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Talk of sustained $200 dollar oil has receded as fast as it arrived and its wake has battered the implausible alliance of Russian nationalists, Shiite theocrats and Latin American Marxists that sprang up in the face of the Bush administration’s foreign Policy.

Response to the Obama victory drew very different responses from the Russian, Iranian and Venezuelan governments –prompting not only the test of the president elect predicted by Joe Biden, but also the commitment of nations whose only common cause was anti-American sentiment to cooperation.

The State of the Nation delivered by Dmitry Medvedev this week was the most nakedly aggressive statement made by his government since the cessation of hostilities in Georgia. In direct statements Medvedev threatened to challenge NATO and US plans to put a protective barrier of missiles in Poland with new Russian missile deployments on the borders of former soviet satellites, vowed that the Russian policy in the Caucuses would not be altered by pressure from the west and placed the blame for the economic turmoil threatening the Russian markets squarely on the failure of US banks and regulators. In the days since the speech, developments have suggested that the face Medvedev wears before his countrymen differs from that he shows to the outside world. The Russian president had a phone conversation with president elect Obama yesterday while official statements surrounding the call were couched in less confrontational terms. No doubt the tragic fire on a nuclear submarine over the weekend has underscored the fragile state of their soviet-era military infrastructure in the minds of Kremlin leaders.

By contrast the tone of Mahmoud Ahmadinejad’s response to the Obama victory seemed remarkably reconciliatory. In a statement posted online the Iranian president wrote that “the great nation of Iran welcomes basic and fair changes in US policies and conducts, especially in the region", among other pleasantries sprinkled amid the saber rattling bluster that the world has grown to expects from this clown prince. As the president of a debtor nation dependant on alliances of convenience to achieve military and energy security, Ahmadinejad has seen his popularity at home plummet with successive diplomatic blunders over Iran’s nuclear program and a series of scandals –most recently the discovery that a trusted cabinet member had forged his academic credentials. As such, securing any audience with the new US administration would provide him more political breathing room. His popularity with voters is not his only concern: Supreme leader Ali Khamenei has been publicly supported Ahmadinejad’s policies to date, but there has long been speculation that the nation’s religious authorities grow tired of his constant posturing. For Obama the cost of any dialogue with Iran in the early stages of his administration would be steep –the alienation of Israel and handy fodder for partisan criticism at home.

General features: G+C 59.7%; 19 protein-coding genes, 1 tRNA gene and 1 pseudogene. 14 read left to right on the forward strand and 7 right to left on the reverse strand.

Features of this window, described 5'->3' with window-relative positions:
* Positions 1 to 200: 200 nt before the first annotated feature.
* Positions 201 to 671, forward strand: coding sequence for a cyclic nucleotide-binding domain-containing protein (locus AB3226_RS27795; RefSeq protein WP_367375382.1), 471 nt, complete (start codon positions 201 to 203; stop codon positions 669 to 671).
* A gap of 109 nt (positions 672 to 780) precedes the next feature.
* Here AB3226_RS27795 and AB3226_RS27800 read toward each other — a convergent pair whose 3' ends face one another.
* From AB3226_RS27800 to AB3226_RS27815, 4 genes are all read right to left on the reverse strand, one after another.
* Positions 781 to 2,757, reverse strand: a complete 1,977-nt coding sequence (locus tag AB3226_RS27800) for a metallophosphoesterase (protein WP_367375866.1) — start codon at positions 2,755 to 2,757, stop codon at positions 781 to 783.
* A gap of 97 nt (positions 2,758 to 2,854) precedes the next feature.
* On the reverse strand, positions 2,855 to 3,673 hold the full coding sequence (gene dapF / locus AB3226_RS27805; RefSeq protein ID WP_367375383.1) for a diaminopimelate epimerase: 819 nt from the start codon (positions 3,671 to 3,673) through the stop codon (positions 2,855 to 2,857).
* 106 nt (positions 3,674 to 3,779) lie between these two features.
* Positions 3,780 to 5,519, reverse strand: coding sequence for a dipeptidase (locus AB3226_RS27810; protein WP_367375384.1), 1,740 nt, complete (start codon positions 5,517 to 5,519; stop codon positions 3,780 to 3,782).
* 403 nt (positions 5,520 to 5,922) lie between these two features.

Hugo Chavez raised prospects of new dialogue with the US even before the election took place. In a statement on November 2nd he expressed willingness to meet with the anticipated president-elect saying: “Hopefully with Obama, we will enter a new phase”. For Chavez, the prospect of declining oil may bring fewer concerns than many opponents at home and abroad might hope. Although his political base was built on expansive social programs fueled by petro dollars (as was his foreign policy), Mr. Chavez has long singled out Fidel Castro as a role model. Presumably, like El Camandante, Chavez will not be overly concerned about the misery of his people so long as he is able to maintain power for himself and his Bolivarist comrades. Despite this, it is doubtful that Venezuela’s leaders are anxious to see any of its’ regional allies swing towards greater US economic cooperation as the global recession deepens, nor will they be happy about prospects for completing the announced military contracts with Russia now that state coffers cannot count on endless revenues from oil. Like Ahmadinejad, Chavez cannot afford to let the opportunity provided by the changing administration in the US slip through his fingers –Obama’s international popularity provides the chance for US critics to soften their stance without appearing weak at home.

It’s true that politics makes for strange bedfellows, but by any standards the cooperation between Chavez, Ahmadinejad and Putin’s Russia has been particularly bizarre. A convergence of the opportunity for new beginnings with the US and the end of sky-high energy prices (at least for now) seem to spell the end for this alliance of convenience. Whether this will make the world a more secure place, is still far from clear.

Andrew barber